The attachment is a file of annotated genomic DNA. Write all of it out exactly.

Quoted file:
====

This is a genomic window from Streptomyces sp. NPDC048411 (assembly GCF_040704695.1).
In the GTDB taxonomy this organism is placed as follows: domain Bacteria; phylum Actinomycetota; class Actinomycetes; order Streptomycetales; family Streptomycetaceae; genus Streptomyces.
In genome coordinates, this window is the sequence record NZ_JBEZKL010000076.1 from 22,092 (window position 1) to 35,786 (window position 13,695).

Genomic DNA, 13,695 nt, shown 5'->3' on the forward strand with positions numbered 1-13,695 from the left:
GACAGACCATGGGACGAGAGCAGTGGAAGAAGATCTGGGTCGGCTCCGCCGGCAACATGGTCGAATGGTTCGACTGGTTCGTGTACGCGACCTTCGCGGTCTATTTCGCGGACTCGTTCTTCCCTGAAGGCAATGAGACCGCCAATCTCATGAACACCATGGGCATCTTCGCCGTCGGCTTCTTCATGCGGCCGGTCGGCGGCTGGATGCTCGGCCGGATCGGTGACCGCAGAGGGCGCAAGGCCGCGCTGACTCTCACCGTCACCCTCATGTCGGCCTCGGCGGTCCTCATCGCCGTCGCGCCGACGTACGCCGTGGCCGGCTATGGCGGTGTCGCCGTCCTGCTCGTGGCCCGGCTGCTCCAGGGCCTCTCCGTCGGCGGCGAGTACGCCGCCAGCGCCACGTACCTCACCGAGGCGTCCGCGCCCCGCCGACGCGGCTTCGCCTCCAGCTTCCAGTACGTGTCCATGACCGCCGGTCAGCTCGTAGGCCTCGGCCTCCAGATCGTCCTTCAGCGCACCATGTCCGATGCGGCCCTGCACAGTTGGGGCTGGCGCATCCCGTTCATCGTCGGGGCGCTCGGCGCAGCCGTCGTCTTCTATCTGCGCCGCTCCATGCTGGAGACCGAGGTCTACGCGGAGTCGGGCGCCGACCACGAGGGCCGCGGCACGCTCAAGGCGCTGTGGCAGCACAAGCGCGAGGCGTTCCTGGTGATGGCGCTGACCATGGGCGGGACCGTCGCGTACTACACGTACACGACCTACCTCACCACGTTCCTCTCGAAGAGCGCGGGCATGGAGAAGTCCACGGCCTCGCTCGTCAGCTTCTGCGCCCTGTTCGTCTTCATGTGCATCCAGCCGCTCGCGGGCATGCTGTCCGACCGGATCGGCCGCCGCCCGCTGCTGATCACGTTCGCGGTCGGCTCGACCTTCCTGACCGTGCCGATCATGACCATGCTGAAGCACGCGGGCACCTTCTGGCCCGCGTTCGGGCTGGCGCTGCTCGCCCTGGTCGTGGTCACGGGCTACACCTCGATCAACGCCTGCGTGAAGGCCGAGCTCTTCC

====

This is a genomic window from Streptomyces sp. NPDC048411 (assembly GCF_040704695.1).
In the GTDB taxonomy this organism is placed as follows: domain Bacteria; phylum Actinomycetota; class Actinomycetes; order Streptomycetales; family Streptomycetaceae; genus Streptomyces.
In genome coordinates, this window is the sequence record NZ_JBEZKL010000076.1 from 22,092 (window position 1) to 35,786 (window position 13,695).

Genomic DNA, 13,695 nt, shown 5'->3' on the forward strand with positions numbered 1-13,695 from the left:
GACAGACCATGGGACGAGAGCAGTGGAAGAAGATCTGGGTCGGCTCCGCCGGCAACATGGTCGAATGGTTCGACTGGTTCGTGTACGCGACCTTCGCGGTCTATTTCGCGGACTCGTTCTTCCCTGAAGGCAATGAGACCGCCAATCTCATGAACACCATGGGCATCTTCGCCGTCGGCTTCTTCATGCGGCCGGTCGGCGGCTGGATGCTCGGCCGGATCGGTGACCGCAGAGGGCGCAAGGCCGCGCTGACTCTCACCGTCACCCTCATGTCGGCCTCGGCGGTCCTCATCGCCGTCGCGCCGACGTACGCCGTGGCCGGCTATGGCGGTGTCGCCGTCCTGCTCGTGGCCCGGCTGCTCCAGGGCCTCTCCGTCGGCGGCGAGTACGCCGCCAGCGCCACGTACCTCACCGAGGCGTCCGCGCCCCGCCGACGCGGCTTCGCCTCCAGCTTCCAGTACGTGTCCATGACCGCCGGTCAGCTCGTAGGCCTCGGCCTCCAGATCGTCCTTCAGCGCACCATGTCCGATGCGGCCCTGCACAGTTGGGGCTGGCGCATCCCGTTCATCGTCGGGGCGCTCGGCGCAGCCGTCGTCTTCTATCTGCGCCGCTCCATGCTGGAGACCGAGGTCTACGCGGAGTCGGGCGCCGACCACGAGGGCCGCGGCACGCTCAAGGCGCTGTGGCAGCACAAGCGCGAGGCGTTCCTGGTGATGGCGCTGACCATGGGCGGGACCGTCGCGTACTACACGTACACGACCTACCTCACCACGTTCCTCTCGAAGAGCGCGGGCATGGAGAAGTCCACGGCCTCGCTCGTCAGCTTCTGCGCCCTGTTCGTCTTCATGTGCATCCAGCCGCTCGCGGGCATGCTGTCCGACCGGATCGGCCGCCGCCCGCTGCTGATCACGTTCGCGGTCGGCTCGACCTTCCTGACCGTGCCGATCATGACCATGCTGAAGCACGCGGGCACCTTCTGGCCCGCGTTCGGGCTGGCGCTGCTCGCCCTGGTCGTGGTCACGGGCTACACCTCGATCAACGCCTGCGTGAAGGCCGAGCTCTTCC